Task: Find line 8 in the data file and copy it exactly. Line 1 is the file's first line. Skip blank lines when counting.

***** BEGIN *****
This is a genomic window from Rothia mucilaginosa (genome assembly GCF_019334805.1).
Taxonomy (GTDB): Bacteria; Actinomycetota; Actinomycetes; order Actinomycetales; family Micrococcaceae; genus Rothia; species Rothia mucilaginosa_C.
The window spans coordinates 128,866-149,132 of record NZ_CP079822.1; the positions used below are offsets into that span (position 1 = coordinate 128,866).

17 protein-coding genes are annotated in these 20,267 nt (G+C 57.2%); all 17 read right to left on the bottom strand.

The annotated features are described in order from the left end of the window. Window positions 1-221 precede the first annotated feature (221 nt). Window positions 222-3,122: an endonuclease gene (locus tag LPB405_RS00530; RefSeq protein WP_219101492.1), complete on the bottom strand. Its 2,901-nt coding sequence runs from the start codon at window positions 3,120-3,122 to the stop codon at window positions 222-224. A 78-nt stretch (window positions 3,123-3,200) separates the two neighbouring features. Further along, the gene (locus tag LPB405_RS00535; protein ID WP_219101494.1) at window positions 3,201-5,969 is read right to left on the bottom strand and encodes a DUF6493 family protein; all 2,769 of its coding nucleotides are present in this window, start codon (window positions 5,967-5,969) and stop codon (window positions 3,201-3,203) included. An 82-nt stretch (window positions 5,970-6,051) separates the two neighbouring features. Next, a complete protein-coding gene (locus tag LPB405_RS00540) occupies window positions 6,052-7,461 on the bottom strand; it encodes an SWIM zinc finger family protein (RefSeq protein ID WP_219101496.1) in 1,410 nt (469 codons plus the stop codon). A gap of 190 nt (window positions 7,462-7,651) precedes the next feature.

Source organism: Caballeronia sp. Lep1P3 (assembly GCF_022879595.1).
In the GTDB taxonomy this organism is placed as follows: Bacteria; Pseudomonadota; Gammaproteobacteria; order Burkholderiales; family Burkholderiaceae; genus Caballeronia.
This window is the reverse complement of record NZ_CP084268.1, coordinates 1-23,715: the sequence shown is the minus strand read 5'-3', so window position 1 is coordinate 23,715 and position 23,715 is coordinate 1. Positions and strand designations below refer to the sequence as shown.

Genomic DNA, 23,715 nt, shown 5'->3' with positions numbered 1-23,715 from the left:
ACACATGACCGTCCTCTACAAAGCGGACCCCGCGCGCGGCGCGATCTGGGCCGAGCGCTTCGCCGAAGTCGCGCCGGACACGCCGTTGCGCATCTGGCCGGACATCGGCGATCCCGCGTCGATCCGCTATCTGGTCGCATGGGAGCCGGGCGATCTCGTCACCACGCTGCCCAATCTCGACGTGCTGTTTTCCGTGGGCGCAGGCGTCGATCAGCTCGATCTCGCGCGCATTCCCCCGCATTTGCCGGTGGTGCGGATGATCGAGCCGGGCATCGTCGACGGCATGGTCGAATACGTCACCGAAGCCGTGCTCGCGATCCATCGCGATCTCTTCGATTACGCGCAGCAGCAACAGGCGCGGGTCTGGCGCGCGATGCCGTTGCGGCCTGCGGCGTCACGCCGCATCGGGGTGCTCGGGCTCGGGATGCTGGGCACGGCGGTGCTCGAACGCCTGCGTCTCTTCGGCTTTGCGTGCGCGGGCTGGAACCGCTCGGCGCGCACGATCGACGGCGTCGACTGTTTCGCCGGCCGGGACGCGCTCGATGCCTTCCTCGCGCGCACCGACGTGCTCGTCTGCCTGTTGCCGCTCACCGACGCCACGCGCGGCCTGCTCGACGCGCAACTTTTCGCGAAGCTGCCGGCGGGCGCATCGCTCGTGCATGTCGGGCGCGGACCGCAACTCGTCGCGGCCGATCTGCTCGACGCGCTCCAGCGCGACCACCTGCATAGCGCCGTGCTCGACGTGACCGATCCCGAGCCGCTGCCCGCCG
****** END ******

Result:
This window is the reverse complement of record NZ_CP084268.1, coordinates 1-23,715: the sequence shown is the minus strand read 5'-3', so window position 1 is coordinate 23,715 and position 23,715 is coordinate 1. Positions and strand designations below refer to the sequence as shown.